In Australia, over 70% of deaths come as a result of chronic diseases. What makes this statistic even more concerning is the fact that the majority of these diseases – diabetes, cardiovascular disease and others – are preventable.
The majority of chronic diseases are caused by, or made worse by, poor lifestyle behaviours such as a lack of exercise, poor diet and tobacco or alcohol use. However, changing your lifestyle behaviours is often a challenging issue to address both externally and internally. As a result, we see that over 11 million Australians suffer from at least one chronic disease.
However, luckily these diseases are preventable and manageable and one of the most influential treatments and preventatives is a balanced diet. Unfortunately, the majority of Australians are not eating enough fruit and vegetables on a daily basis. One of the major problems that people face in consuming enough fruit and vegetables is access. Some people in more remote locations do not have close access to fresh fruit and vegetables and those who do often cannot afford it and are forced to resort to the nutrient-deficient, processed foods.
Physicians of patients with chronic diseases can help by prescribing healthy eating such as a specific amount of fruit and vegetables to be eaten every day. Conducting programs specifically designed for people with chronic diseases is one way to increase their intake of healthy foods and provide them with a goal. Being able to measure the amount of fruit and vegetables consumed by these people and then being tested to show the results on a regular basis provides those with chronic diseases with motivation to continue and better their health. This in turn leads to a more educated individual who is able to pass the information on to family members and their children that hopefully builds a healthier future.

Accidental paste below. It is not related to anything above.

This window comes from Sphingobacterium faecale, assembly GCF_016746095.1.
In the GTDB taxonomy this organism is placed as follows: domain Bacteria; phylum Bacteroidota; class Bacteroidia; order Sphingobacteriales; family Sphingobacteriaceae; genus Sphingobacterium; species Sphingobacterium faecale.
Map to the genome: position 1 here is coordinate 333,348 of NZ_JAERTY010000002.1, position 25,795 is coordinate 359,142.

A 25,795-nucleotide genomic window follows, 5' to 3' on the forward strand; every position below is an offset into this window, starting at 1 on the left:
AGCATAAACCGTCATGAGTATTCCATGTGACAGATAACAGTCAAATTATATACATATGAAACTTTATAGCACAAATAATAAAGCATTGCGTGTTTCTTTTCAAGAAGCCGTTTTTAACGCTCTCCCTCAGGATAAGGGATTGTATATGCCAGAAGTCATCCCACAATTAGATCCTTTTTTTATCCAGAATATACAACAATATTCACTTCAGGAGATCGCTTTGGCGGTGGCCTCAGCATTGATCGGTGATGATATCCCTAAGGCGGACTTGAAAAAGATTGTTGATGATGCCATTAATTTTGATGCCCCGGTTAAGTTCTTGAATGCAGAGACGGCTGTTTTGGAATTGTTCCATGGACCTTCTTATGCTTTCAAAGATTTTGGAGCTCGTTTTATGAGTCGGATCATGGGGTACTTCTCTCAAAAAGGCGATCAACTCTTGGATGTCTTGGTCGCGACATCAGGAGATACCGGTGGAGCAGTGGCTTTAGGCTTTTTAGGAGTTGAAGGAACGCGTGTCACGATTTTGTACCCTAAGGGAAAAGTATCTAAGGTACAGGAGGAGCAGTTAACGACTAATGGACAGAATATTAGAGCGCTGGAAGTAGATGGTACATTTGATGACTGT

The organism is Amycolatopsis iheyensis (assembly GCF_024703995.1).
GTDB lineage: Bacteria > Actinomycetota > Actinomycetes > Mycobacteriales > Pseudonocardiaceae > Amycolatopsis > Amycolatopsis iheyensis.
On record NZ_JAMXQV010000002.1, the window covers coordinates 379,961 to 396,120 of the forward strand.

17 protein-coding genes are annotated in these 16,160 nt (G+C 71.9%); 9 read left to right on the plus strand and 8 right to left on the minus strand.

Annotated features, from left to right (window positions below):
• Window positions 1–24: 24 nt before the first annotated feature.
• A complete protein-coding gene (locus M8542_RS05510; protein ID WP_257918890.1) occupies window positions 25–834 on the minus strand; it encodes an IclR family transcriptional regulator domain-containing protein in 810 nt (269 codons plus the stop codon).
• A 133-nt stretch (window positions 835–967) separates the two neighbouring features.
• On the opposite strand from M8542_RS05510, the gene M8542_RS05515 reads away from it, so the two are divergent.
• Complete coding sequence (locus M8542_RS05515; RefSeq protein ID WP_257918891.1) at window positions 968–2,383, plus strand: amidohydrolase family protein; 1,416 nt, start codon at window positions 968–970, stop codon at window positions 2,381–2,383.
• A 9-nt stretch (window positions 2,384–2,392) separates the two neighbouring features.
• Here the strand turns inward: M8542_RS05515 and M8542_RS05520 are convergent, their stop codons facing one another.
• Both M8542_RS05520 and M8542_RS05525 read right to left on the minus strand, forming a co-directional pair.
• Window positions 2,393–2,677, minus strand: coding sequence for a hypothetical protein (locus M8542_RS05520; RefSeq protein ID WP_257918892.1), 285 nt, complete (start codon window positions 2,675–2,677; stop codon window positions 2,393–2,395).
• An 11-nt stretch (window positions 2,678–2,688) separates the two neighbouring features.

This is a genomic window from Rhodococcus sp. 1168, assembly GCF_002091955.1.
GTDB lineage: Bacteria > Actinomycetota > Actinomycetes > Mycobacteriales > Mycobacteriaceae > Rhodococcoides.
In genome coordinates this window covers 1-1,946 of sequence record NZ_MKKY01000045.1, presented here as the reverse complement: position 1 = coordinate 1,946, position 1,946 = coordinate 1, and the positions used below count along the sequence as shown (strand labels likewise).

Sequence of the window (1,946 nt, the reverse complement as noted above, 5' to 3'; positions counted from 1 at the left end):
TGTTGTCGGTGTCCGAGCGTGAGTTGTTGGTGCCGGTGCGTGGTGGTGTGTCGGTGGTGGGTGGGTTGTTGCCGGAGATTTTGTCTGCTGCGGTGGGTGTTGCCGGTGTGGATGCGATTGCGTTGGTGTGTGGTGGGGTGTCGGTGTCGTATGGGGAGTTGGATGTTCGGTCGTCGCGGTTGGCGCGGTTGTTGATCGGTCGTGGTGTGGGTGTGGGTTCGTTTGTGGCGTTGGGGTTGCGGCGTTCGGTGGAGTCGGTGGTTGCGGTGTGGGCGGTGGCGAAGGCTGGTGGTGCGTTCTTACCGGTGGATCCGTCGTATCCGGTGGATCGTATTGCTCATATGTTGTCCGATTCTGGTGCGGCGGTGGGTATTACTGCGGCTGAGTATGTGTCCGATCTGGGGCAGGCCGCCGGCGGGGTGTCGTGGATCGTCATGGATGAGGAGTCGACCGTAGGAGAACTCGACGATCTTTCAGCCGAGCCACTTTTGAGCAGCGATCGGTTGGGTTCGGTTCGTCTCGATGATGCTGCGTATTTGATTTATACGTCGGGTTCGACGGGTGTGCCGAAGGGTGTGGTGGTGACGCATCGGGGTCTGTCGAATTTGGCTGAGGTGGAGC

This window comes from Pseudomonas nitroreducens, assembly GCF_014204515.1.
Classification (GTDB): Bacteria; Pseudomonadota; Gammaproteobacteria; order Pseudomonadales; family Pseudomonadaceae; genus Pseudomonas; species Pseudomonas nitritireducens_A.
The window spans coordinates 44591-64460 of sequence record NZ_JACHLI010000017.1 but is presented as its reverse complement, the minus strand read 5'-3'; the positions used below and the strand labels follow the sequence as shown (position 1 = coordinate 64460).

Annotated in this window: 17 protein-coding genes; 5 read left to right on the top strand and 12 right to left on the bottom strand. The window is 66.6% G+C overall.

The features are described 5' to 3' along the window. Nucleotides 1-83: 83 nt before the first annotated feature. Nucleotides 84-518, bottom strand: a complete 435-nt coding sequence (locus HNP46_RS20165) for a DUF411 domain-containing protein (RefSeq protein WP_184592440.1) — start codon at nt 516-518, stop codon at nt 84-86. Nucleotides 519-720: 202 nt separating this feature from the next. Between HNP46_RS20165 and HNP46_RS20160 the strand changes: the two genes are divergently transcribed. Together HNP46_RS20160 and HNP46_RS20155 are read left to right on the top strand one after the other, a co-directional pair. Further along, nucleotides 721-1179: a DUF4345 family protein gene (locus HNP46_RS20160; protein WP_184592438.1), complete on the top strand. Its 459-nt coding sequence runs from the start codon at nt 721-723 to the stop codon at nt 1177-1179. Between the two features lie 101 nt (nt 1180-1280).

In addition to informing and educating people on the benefits of a healthy diet, those who are unable to afford or have regular access to fresh produce need to be accounted for. Programs aimed at providing free or discounted fruit and vegetables to less-privileged families and individuals need to be invested in so that we can create a future with a healthier population.
These people deserve fresh fruit and vegetables just as much as anyone else and the only real reason they are so expensive relative to processed foods is because of a rise in production technologies. Fresh fruit and vegetables needs to become more affordable for those who are unable to afford it at its current prices.
In working to educate and improve access to fresh produce for families, we are creating a healthier future for the population. Additionally, the ineffective management of chronic diseases costs more than $320 million dollars each year. By reducing the percentage of the population with chronic disease and through better management we are able to direct this money elsewhere to medical development. The overall impact of an improvement in death rates and the management of chronic diseases will be significant beyond the improved wellbeing of Australians.